The first involves the material from which the body is made. It is available in three different versions: aluminum "S-Al" for $ 229 (all prices are taken from the manufacturer's on- shop), aluminum-lithium "Al-Li" for $ 739 (including cartridge) and the most rigid and best damped one magnesium"Mg". The tested aluminum version is the cheapest, although all three are made with the same strict tolerance of +/- 0.001 inch. The material for the aluminum-lithium version is used in the aerospace industry because it has low density and high rigidity. Magnesium is the lightest available metal, combining low density and very good mechanical properties. It also can flexibly absorb energy.

The second level of sound tuning is based on wooden inserts - a large top, that is a direct interface between the cartridge and the headshell, and two on the sides. These components are made with high precision and are fitted to cartridge's sides, so they can be easily replaced any time. The manufacturer offers various types of wood - we received three for this test: lime (basswood), black cherry and cumaru (Brazilian teak). The latter is growing in the forests of South America, is quite oily and has a high density.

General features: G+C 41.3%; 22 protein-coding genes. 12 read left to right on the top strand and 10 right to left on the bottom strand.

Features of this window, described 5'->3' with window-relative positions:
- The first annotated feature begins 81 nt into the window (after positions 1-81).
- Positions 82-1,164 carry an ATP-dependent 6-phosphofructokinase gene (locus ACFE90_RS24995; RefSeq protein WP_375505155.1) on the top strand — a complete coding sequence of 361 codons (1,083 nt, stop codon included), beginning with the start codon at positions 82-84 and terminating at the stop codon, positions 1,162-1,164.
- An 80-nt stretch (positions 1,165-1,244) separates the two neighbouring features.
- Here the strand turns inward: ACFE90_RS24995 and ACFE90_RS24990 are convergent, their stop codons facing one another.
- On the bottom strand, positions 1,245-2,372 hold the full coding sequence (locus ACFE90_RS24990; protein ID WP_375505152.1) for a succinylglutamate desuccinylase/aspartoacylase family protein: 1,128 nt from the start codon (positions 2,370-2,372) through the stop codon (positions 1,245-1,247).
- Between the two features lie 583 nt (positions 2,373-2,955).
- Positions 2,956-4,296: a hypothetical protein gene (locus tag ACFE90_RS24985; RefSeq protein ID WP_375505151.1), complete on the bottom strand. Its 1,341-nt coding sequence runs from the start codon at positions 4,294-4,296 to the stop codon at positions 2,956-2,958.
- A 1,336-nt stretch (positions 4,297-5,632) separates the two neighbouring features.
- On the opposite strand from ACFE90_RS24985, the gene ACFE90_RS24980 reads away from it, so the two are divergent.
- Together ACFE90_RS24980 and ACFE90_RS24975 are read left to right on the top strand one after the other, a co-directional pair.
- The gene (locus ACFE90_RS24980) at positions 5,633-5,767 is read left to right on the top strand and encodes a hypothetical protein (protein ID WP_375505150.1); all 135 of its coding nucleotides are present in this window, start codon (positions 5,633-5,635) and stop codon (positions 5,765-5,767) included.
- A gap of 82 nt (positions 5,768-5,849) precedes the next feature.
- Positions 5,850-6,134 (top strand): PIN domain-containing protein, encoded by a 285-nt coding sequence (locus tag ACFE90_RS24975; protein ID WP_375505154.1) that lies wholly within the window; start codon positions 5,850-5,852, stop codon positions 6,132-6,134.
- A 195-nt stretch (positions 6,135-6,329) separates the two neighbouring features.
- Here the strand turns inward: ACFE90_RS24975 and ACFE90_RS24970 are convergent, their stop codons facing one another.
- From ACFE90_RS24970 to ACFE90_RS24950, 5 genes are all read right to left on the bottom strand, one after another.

And finally the third level, for really advanced users: tuning screws. The body is equipped with three small diameter Allen screws. One of them is located at the front, and two are visible at the rear and screwed to the plastic "base" of the cartridge. These screws do not hold nor fix the cartridge, they only serve as elements changing mechanical properties of the body-cartridge system. They have to be screwed in very gently – the side ones no more than ¼ of a turn and the front one up to 1/8 of a turn. The sound of the cartridge changes, according to manufacturer, depending on how deep the screws go in.